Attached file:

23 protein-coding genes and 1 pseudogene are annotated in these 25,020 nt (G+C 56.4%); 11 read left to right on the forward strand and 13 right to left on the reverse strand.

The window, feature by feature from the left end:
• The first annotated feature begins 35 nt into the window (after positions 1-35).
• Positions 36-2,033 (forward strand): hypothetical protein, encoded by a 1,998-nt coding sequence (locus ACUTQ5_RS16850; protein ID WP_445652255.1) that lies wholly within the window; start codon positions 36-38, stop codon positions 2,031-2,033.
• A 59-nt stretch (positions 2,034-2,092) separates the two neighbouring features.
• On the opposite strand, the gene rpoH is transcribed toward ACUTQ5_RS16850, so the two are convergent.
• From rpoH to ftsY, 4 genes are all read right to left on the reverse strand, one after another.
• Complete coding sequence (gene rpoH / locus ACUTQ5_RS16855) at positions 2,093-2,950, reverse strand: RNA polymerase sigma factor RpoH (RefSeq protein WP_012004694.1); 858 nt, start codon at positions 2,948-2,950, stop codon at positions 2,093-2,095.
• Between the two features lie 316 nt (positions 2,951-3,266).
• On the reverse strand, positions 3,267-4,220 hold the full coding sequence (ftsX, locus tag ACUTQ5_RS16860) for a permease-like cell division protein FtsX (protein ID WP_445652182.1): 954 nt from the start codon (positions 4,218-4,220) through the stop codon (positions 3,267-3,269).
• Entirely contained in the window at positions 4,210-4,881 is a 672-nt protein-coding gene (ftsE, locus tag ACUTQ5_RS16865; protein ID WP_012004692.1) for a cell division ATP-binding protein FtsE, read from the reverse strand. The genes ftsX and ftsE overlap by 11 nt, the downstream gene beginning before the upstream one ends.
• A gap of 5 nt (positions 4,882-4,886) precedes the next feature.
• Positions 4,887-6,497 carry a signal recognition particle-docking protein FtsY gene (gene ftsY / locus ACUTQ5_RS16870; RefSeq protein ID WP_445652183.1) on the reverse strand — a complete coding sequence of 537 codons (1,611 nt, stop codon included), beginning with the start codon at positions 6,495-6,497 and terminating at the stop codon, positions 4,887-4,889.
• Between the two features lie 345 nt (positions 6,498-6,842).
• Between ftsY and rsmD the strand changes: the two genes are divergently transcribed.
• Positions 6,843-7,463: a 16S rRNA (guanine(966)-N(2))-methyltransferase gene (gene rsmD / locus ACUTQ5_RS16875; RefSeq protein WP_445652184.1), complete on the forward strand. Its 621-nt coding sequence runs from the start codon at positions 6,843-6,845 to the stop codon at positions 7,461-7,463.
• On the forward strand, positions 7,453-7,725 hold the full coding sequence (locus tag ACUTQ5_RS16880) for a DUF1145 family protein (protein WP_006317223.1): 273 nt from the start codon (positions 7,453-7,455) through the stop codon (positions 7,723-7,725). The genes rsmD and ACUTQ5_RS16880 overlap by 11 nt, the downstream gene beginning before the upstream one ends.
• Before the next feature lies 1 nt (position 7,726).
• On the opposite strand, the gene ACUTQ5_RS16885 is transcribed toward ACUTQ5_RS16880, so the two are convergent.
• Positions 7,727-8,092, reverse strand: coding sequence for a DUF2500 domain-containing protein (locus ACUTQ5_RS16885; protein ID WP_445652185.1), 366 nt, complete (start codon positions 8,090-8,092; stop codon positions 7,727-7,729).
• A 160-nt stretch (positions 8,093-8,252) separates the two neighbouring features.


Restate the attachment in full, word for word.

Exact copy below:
23 protein-coding genes and 1 pseudogene are annotated in these 25,020 nt (G+C 56.4%); 11 read left to right on the forward strand and 13 right to left on the reverse strand.

The window, feature by feature from the left end:
• The first annotated feature begins 35 nt into the window (after positions 1-35).
• Positions 36-2,033 (forward strand): hypothetical protein, encoded by a 1,998-nt coding sequence (locus ACUTQ5_RS16850; protein ID WP_445652255.1) that lies wholly within the window; start codon positions 36-38, stop codon positions 2,031-2,033.
• A 59-nt stretch (positions 2,034-2,092) separates the two neighbouring features.
• On the opposite strand, the gene rpoH is transcribed toward ACUTQ5_RS16850, so the two are convergent.
• From rpoH to ftsY, 4 genes are all read right to left on the reverse strand, one after another.
• Complete coding sequence (gene rpoH / locus ACUTQ5_RS16855) at positions 2,093-2,950, reverse strand: RNA polymerase sigma factor RpoH (RefSeq protein WP_012004694.1); 858 nt, start codon at positions 2,948-2,950, stop codon at positions 2,093-2,095.
• Between the two features lie 316 nt (positions 2,951-3,266).
• On the reverse strand, positions 3,267-4,220 hold the full coding sequence (ftsX, locus tag ACUTQ5_RS16860) for a permease-like cell division protein FtsX (protein ID WP_445652182.1): 954 nt from the start codon (positions 4,218-4,220) through the stop codon (positions 3,267-3,269).
• Entirely contained in the window at positions 4,210-4,881 is a 672-nt protein-coding gene (ftsE, locus tag ACUTQ5_RS16865; protein ID WP_012004692.1) for a cell division ATP-binding protein FtsE, read from the reverse strand. The genes ftsX and ftsE overlap by 11 nt, the downstream gene beginning before the upstream one ends.
• A gap of 5 nt (positions 4,882-4,886) precedes the next feature.
• Positions 4,887-6,497 carry a signal recognition particle-docking protein FtsY gene (gene ftsY / locus ACUTQ5_RS16870; RefSeq protein ID WP_445652183.1) on the reverse strand — a complete coding sequence of 537 codons (1,611 nt, stop codon included), beginning with the start codon at positions 6,495-6,497 and terminating at the stop codon, positions 4,887-4,889.
• Between the two features lie 345 nt (positions 6,498-6,842).
• Between ftsY and rsmD the strand changes: the two genes are divergently transcribed.
• Positions 6,843-7,463: a 16S rRNA (guanine(966)-N(2))-methyltransferase gene (gene rsmD / locus ACUTQ5_RS16875; RefSeq protein WP_445652184.1), complete on the forward strand. Its 621-nt coding sequence runs from the start codon at positions 6,843-6,845 to the stop codon at positions 7,461-7,463.
• On the forward strand, positions 7,453-7,725 hold the full coding sequence (locus tag ACUTQ5_RS16880) for a DUF1145 family protein (protein WP_006317223.1): 273 nt from the start codon (positions 7,453-7,455) through the stop codon (positions 7,723-7,725). The genes rsmD and ACUTQ5_RS16880 overlap by 11 nt, the downstream gene beginning before the upstream one ends.
• Before the next feature lies 1 nt (position 7,726).
• On the opposite strand, the gene ACUTQ5_RS16885 is transcribed toward ACUTQ5_RS16880, so the two are convergent.
• Positions 7,727-8,092, reverse strand: coding sequence for a DUF2500 domain-containing protein (locus ACUTQ5_RS16885; protein ID WP_445652185.1), 366 nt, complete (start codon positions 8,090-8,092; stop codon positions 7,727-7,729).
• A 160-nt stretch (positions 8,093-8,252) separates the two neighbouring features.